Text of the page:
Earlier this month, the New Jersey Acting Attorney General Andrew Bruck announced that its Division of Consumer Affairs had reached a $425,000 settlement with three New Jersey-based providers of cancer care over alleged failures to adequately safeguard patient data.
Continue Reading NJ Acting Attorney General Announces $425,000 Fine to Settle Breach Investigation

On October 6, 2021, Deputy Attorney General Lisa Monaco announced the launch of the new Civil Cyber-Fraud Initiative that will use the False Claims Act to pursue cybersecurity related fraud by government contractors and grant recipients.
Continue Reading DOJ Announces New Cyber-Fraud Initiative and Intent to Utilize False Claims Act to Spur Compliance

On October 12, 2021, New Jersey Acting Attorney General Andrew J. Bruck and the Division of Consumer Affairs announced a settlement with Diamond Institute for Infertility and Menopause, LLC over a data breach that compromised the personal information of 14,663 patients, including 11,071 New Jersey residents. The Division of Consumer Affairs alleged that the fertility clinic violated the New Jersey Consumer Fraud Act and the federal HIPAA’s Privacy and Security Rules by removing protected health information safeguards.
Continue Reading New Jersey Acting Attorney General Announces Data Breach Settlement with Fertility Clinic

During the week of October 4, 2021, California Governor Gavin Newsom signed into law bills amending the California Privacy Rights Act of 2020, California’s data breach notification law and California’s data security law. Additional bills, amending the California Confidentiality of Medical Information Act and the California Insurance Code, also were also signed into law. The Governor also signed into law a bill protecting the privacy and security of genetic data processed by direct-to-consumer genetic testing companies, and a bill designed to prevent the sale, purchase and use of data obtained by illegal means.
Continue Reading California Governor Signs into Law Bills Updating the CPRA and Bills Addressing the Privacy and Security of Genetic and Medical Data, Among Others

On September 30, 2021, the U.S. Department of Health and Human Services’ Office for Civil Rights issued guidance regarding when the HIPAA Privacy Rule applies to disclosures and requests for information about a person’s COVID-19 vaccination status. The guidance addresses common workplace scenarios and answers questions about whether and how the HIPAA Privacy Rule applies.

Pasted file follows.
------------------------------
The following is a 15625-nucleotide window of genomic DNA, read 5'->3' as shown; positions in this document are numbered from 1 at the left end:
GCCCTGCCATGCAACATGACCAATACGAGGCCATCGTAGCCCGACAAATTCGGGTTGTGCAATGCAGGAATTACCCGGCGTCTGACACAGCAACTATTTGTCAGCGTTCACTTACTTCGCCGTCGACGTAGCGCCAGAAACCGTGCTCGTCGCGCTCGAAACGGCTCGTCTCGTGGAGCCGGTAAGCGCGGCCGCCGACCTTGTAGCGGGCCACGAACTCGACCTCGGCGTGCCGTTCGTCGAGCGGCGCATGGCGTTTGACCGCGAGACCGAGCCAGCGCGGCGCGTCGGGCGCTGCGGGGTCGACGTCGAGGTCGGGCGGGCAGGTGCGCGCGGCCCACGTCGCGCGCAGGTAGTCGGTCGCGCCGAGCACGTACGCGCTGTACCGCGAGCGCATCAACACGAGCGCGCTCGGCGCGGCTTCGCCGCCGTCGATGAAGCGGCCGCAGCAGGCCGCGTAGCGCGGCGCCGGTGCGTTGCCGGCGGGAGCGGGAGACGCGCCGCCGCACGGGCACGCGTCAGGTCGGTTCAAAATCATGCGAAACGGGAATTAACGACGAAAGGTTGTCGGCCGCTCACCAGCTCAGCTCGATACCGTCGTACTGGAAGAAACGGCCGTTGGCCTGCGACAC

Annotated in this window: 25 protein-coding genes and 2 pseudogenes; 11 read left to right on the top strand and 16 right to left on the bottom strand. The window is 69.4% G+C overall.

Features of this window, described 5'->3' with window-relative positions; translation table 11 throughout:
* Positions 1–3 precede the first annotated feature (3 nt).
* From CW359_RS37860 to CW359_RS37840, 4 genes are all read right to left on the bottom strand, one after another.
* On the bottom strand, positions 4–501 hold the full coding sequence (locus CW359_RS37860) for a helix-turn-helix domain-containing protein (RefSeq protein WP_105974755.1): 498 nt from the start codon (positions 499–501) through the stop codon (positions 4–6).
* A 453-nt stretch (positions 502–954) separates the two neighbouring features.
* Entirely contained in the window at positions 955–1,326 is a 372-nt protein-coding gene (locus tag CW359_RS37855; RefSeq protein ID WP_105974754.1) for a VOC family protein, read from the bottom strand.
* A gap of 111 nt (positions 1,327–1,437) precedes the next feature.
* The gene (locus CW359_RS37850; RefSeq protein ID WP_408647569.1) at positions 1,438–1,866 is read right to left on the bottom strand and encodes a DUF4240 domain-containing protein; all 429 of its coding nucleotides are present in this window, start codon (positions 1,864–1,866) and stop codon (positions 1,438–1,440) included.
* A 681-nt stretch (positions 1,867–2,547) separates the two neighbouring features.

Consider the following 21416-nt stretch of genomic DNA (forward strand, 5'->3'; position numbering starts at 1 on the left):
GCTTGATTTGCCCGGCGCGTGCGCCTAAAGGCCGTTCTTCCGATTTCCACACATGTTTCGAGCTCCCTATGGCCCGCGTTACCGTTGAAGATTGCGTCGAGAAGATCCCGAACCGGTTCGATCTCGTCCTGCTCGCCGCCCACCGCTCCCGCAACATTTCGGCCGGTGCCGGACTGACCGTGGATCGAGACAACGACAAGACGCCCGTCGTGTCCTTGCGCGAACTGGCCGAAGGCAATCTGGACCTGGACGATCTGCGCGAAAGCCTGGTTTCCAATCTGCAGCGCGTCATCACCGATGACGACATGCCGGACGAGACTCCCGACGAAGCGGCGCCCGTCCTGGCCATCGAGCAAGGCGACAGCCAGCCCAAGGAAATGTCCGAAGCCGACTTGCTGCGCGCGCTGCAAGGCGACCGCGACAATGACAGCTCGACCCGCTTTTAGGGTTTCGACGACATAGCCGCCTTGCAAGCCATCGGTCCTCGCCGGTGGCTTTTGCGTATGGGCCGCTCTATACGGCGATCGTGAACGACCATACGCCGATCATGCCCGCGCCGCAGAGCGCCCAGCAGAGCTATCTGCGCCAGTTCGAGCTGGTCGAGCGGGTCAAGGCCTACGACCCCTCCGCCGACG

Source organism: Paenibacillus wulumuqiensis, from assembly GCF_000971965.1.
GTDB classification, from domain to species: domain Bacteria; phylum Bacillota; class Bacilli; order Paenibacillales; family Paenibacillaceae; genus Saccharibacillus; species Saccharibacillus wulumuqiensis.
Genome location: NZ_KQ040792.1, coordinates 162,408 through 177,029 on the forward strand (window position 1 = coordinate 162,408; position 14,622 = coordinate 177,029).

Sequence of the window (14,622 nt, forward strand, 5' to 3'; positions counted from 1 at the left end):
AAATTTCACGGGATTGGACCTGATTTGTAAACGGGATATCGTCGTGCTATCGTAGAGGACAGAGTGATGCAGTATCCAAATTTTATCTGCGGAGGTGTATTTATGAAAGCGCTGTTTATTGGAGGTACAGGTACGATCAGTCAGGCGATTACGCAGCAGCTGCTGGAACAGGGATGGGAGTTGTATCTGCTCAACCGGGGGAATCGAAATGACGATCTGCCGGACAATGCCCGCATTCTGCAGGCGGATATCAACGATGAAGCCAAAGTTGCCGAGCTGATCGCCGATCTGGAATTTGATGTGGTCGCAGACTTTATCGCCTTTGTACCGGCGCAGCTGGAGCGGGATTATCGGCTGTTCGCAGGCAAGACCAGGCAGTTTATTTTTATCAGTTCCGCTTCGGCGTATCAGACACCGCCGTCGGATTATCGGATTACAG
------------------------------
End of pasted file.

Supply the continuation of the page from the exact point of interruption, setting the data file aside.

Continue Reading OCR Guidance Regarding HIPAA’s Applicability to COVID-19 Vaccination Information

On October 1, 2021, Connecticut’s two new data security laws went into effect. The new laws modify Connecticut’s existing breach notification requirements and establish a safe harbor for businesses that create and maintain a written cybersecurity program.
Continue Reading UPDATE: New Connecticut Breach Notification Requirements and Cybersecurity Safe Harbor Are Now in Effect

Connecticut recently passed two cybersecurity laws that will become effective on October 1, 2021. The newly passed laws modify Connecticut’s existing breach notification requirements and establish a safe harbor for businesses that create and maintain a written cybersecurity program that complies with applicable state or federal law or industry-recognized security frameworks.
Continue Reading New Connecticut Breach Notification Requirements and Cybersecurity Safe Harbor Effective October 2021

On May 25, 2021, the Office for Civil Rights of the U.S. Department of Health and Human Services announced that it had reached a settlement with a clinical laboratory for violations of the HIPAA Security Rule. As part of this settlement, the company agreed to pay OCR $25,000 and to implement a robust corrective action plan.
Continue Reading HHS Reaches Settlement with Clinical Laboratory for Alleged Violations of HIPAA Security Rule

The United States Court of Appeals for the Fifth Circuit recently vacated a 4.3 million dollar civil monetary penalty imposed by the Department of Health and Human Services’ Office for Civil Rights in 2017 against the University of Texas M.D. Anderson Cancer Center, holding that the penalty was “arbitrary, capricious, and otherwise unlawful.”
Continue Reading Fifth Circuit Court of Appeals Vacates MD Anderson HIPAA Penalty